Customer Experience

What is the most important information about your site? What few numbers will tell you whether everything is on an even keel? Clickthroughs, pageviews, and revenues, of course.

Clickthroughs tell you where people are coming from: advertising, affiliates, search engines, pay-per-click service and the like. Pageviews tell you what people are looking at. Revenues, of course, represent the bottom line, the goal, the moment of success whether that means buying, registering, downloading, calling for an appointment or whatever your particular conversion event might be. See what people did just before they bought, and figure out how to get more of them to do that. Then work the chain backwards from there.

With the goal clearly defined, it is easier to measure the effectiveness of your site because you know what to look for. Conversion is defined in relation to the goal you've chosen. So measure prospect acquisition as the percentage of visitors who give you their details out of the total number of visitors to your Web site. Measure conversion on sales as the percentage of people buying a product against the total number of Web site visitors. Conversion on in-house cost saving is simply the number of people using the system as a percentage of the number of people supposed to be using the system. A good internal policy here will mean this is a 100% conversion rate. The number of people using the resources and systems you have put in place as a percentage of total visitors to the support Web pages can give you your customer service conversion.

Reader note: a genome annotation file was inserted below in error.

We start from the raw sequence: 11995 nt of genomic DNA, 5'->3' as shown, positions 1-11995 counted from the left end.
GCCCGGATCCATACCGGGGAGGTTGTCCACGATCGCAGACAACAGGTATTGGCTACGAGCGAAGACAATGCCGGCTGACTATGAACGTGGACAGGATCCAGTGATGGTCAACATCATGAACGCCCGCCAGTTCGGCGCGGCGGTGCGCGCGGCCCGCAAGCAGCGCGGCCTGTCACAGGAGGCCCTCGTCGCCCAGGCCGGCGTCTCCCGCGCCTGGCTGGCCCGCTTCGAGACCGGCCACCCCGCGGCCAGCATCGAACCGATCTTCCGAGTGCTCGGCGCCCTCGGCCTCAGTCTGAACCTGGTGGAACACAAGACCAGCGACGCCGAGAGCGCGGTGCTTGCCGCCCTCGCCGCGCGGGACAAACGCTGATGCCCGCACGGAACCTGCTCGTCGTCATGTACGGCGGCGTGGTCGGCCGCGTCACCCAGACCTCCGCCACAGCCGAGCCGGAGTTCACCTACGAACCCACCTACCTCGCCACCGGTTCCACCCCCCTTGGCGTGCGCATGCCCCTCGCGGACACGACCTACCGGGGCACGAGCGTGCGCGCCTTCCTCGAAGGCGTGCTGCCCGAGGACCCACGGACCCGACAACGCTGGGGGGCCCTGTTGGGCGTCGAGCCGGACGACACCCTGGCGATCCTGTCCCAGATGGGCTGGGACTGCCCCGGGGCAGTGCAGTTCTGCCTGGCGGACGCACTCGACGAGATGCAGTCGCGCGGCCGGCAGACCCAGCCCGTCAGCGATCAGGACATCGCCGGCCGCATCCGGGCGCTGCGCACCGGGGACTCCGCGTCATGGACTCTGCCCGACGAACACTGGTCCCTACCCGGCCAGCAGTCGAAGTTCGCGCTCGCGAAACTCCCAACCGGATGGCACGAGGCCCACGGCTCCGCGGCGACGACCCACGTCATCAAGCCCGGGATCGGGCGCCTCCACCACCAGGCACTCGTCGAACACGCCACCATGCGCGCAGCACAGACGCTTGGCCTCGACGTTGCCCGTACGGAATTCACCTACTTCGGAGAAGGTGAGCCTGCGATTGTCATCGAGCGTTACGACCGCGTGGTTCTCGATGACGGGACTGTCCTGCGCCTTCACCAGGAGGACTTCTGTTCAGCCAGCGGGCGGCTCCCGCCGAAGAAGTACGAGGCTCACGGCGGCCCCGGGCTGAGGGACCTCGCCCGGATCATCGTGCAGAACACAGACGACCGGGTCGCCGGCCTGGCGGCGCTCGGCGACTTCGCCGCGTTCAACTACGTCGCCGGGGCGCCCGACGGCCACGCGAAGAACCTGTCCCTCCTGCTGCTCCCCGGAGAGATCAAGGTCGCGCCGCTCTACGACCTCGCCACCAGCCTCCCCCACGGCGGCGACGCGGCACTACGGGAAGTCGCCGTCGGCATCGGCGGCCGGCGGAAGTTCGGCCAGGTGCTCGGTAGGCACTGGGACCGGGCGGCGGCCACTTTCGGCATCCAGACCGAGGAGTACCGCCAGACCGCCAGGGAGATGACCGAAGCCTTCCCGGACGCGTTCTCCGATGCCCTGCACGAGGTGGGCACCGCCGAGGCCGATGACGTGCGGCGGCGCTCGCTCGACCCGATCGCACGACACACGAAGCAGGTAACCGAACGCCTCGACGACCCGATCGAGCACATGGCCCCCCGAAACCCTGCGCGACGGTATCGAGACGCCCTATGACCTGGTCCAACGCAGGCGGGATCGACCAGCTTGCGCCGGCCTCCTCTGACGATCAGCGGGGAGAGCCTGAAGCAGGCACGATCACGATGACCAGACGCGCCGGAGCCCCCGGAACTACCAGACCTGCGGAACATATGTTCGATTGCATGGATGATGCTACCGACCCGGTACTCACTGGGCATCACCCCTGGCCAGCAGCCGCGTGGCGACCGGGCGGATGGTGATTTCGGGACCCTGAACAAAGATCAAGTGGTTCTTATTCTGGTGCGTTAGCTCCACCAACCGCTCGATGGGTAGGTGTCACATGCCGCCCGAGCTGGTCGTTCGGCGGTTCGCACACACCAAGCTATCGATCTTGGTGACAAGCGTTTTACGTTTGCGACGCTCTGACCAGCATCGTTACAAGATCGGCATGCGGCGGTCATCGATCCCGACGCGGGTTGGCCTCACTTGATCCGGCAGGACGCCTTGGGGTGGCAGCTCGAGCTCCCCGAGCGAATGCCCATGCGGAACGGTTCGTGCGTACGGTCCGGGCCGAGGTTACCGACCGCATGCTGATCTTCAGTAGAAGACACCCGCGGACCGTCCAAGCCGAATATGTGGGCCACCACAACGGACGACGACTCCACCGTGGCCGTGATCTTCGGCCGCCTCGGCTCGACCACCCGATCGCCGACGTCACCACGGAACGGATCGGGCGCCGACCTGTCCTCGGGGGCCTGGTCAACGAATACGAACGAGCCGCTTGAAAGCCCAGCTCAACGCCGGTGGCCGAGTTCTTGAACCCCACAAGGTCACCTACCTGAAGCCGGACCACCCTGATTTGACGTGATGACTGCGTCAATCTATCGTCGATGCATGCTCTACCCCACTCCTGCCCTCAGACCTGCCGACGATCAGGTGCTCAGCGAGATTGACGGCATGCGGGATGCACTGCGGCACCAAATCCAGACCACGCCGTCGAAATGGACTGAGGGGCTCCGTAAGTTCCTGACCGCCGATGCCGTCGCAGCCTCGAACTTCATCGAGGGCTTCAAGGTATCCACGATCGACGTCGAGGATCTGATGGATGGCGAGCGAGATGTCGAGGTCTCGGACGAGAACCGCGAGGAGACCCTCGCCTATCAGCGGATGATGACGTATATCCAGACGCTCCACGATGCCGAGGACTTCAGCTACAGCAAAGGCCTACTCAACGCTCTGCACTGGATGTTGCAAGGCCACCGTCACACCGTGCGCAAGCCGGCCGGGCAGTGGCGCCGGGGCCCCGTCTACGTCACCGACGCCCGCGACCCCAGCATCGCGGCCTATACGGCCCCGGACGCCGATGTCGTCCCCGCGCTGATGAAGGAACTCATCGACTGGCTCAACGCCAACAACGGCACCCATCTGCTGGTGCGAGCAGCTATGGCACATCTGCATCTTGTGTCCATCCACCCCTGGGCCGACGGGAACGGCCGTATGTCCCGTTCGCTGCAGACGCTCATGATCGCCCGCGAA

So why measure conversion? Because it allows you to accurately measure the impact of changes you make by measuring the performance of your Web site before and after the change. With this valuable information, you can make adjustments accordingly.

Measure & Analyze Customer Experience >>